A fourth-quarter travel boom helped Auckland International Airport beat its own profit guidance with a net loss of just $11.6 million in the year ended June – but the market didn’t like the airport's vague and uncertain outlook for the year ahead and the stock dragged the New Zealand index down by the end of the day.

The S&P/NZX 50 index fell 38.5 points, or 0.33%, to 11,814.34. Turnover on the main board was $92.2m.

Auckland Airport reported a profit of $191.6m in the year ended June, driven by a $204m increase in the valuation of its property portfolio. 

Shares in the company dropped almost 3% after the result as investors absorbed profit guidance for the 2023 financial year, which was lower than some had expected. By the end of the day, the shares were down 1.3% to $7.65, with over $16.4m traded.

Mark Lister, head of private wealth research at Craigs Investment Partners, said Auckland Airport’s numbers were a little ahead of what was expected, and the company had managed the business well through the period – but the company’s outlook had been “a little weak and a bit disappointing”.

He said it wasn’t surprising that chief executive Carrie Hurihanganui and chief financial officer Phil Neutze had been heavily grilled by analysts at the company’s results webcast about its outlook, capital expenditure plans and future car parking and retail income.

“There is a chance they’re just being a little bit conservative and they’d rather underpromise and surprise people than go and do something pretty bold but be able to deliver,” he said.

Auckland Airport might’ve been the most anticipated earnings to be revealed today but rubber manufacturer Skellerup provided the market with the most positive news.

The company breezed past its previous guidance and lifted annual net profit by 19% jumping to a record $47.8m, which chief executive David Mair attributed to the rubber manufacturer’s “unwavering focus” on its customers and products.

Lister said Skellerup’s results were the “pick of the bunch” of the earnings that came out today and it was good to see the company’s profits were ahead of expectations and had momentum to its margins.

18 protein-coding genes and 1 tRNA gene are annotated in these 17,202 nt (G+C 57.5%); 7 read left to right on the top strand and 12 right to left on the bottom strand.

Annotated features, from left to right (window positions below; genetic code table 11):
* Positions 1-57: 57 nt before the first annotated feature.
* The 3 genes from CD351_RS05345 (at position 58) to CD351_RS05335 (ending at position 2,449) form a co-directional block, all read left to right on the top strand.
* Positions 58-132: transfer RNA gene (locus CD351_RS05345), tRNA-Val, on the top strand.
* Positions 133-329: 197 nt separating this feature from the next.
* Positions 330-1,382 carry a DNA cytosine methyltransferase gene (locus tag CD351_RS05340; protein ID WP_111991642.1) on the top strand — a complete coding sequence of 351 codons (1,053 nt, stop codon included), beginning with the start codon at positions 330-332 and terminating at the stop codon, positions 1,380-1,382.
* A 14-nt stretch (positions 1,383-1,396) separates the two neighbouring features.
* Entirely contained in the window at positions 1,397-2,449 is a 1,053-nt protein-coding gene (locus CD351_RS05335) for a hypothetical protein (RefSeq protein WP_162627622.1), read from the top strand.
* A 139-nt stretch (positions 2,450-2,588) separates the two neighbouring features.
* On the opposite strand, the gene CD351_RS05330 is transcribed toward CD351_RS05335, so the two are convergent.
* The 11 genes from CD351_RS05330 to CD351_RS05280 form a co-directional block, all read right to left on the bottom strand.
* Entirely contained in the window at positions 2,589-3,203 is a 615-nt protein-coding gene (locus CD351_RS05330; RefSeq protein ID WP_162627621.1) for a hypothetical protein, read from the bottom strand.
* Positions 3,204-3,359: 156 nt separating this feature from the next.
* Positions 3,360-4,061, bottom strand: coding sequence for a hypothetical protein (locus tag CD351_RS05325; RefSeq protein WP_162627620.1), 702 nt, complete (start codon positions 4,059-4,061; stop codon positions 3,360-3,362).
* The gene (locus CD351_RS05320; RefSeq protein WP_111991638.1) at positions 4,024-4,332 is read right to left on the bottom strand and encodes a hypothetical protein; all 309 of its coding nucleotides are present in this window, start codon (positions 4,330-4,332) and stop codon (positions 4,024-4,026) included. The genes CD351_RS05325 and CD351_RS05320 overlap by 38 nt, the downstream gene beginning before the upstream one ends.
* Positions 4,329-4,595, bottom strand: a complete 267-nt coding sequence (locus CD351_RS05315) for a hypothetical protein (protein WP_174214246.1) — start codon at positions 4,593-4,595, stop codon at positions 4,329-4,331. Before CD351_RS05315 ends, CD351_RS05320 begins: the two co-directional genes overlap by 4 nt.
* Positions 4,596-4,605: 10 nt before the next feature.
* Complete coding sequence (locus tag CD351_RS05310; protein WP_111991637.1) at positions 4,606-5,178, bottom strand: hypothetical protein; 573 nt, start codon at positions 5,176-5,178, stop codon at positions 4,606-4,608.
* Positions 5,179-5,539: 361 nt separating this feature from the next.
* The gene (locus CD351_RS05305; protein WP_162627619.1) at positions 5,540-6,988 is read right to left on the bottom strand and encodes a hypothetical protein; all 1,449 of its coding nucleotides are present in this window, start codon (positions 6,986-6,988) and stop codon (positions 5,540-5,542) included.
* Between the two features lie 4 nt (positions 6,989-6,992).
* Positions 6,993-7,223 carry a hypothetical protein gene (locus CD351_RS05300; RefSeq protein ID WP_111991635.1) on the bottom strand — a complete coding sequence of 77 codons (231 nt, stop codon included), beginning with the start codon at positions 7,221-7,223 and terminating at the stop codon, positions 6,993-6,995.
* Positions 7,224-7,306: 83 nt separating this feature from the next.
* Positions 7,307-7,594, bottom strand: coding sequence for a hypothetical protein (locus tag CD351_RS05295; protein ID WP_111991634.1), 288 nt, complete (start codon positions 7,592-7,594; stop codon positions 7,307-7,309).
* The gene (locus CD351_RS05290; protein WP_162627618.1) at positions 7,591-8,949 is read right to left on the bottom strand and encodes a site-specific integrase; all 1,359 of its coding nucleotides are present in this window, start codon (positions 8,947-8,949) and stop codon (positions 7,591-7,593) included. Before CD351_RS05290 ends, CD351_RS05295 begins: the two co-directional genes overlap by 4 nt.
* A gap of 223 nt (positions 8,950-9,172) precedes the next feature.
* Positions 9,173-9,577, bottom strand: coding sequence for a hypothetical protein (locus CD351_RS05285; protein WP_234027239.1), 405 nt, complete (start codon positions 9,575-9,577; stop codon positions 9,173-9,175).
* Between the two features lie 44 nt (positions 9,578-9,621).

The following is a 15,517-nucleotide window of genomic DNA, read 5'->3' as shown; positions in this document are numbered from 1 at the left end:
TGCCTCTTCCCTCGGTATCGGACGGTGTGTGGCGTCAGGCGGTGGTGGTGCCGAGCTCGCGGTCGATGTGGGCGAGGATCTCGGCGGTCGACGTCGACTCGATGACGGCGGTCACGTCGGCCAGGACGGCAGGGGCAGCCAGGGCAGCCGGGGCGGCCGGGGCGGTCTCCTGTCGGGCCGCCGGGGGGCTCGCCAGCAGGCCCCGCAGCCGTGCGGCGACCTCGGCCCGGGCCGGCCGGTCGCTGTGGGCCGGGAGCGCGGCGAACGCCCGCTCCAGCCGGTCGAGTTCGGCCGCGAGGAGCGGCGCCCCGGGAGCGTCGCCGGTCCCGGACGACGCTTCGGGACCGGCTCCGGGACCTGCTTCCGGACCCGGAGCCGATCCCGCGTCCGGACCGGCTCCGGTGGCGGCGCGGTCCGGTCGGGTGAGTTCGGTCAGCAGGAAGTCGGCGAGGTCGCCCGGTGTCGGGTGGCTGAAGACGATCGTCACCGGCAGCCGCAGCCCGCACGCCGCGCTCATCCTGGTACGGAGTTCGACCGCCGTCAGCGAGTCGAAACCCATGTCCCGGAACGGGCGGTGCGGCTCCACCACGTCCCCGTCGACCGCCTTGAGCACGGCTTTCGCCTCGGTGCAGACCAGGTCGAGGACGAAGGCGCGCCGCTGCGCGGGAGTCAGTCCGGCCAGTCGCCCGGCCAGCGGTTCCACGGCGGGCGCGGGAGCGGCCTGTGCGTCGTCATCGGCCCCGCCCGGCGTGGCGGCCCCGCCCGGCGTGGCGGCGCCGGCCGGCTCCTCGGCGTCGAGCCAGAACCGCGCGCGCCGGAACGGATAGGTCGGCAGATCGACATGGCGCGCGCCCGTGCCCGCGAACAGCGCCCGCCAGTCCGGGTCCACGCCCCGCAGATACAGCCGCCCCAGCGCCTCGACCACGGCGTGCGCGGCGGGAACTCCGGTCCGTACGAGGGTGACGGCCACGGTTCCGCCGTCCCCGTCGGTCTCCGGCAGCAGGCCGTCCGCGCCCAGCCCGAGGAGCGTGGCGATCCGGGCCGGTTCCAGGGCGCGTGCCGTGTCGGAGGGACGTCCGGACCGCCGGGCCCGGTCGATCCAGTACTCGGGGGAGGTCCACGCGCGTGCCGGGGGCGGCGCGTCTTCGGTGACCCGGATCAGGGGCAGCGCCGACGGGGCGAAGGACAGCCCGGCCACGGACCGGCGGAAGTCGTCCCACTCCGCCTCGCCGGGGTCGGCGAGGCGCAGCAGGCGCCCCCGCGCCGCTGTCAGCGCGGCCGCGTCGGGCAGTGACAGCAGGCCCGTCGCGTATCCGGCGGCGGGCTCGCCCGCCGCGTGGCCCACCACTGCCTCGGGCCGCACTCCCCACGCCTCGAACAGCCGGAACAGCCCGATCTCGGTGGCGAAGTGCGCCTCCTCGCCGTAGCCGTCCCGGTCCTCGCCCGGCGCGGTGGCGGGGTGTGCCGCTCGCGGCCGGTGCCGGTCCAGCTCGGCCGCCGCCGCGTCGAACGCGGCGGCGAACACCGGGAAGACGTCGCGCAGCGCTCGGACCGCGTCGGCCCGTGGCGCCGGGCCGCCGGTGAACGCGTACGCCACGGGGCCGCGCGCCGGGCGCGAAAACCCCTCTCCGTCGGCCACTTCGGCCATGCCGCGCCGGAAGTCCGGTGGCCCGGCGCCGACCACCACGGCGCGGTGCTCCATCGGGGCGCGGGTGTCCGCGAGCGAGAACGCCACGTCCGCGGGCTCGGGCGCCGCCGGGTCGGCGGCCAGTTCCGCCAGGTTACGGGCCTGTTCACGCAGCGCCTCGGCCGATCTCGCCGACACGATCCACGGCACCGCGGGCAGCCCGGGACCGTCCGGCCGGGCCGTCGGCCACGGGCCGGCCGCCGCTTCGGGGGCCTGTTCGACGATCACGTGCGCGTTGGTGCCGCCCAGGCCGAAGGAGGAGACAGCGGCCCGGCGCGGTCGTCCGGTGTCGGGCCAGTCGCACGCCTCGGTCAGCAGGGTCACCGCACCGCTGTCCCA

Skellerup’s shares were up by 1.7% to $5.92.

Seeka shares were down by 6.4% to $4.09 today after NZ’s largest kiwifruit grower reported a 4.3% lift in net profit to $21.5m for the six months to June despite battling against covid-19, labour shortages and adverse weather.

The company told the market that it had “hunkered down, toughed it out” while focussing on optimising its operations and results in a volatile environment, while significant inflationary pressure and geopolitical events affected key markets.

Precinct Properties also reported its annual earnings today. The retail property group told the NZX that its lease income improved slightly to $126.1m during the 12 months to June 2022 – despite handing out $8.3m in rental support. 

Precinct’s shares fell 1.7% to $1.42.

Market regulator NZX and energy company Genesis release their results tomorrow, winding up the first busy week of earnings season – with next week preparing to be full of even more results.

Lister said Genesis’ results would probably follow a similar pattern to Contact Energy and Mercury NZ who reported their results earlier in the week. Genesis’ shares fell 0.17% to $2.99.

What the NZX was going to reveal to its shareholders would be “quite interesting” as the company would’ve felt the brunt of the market volatility recently. The company’s shares were flat at $1.31 per share by early evening.

On the currency front, the NZ dollar was sitting at 62.73 US cents at 3pm today, down from 63.60 US cents yesterday.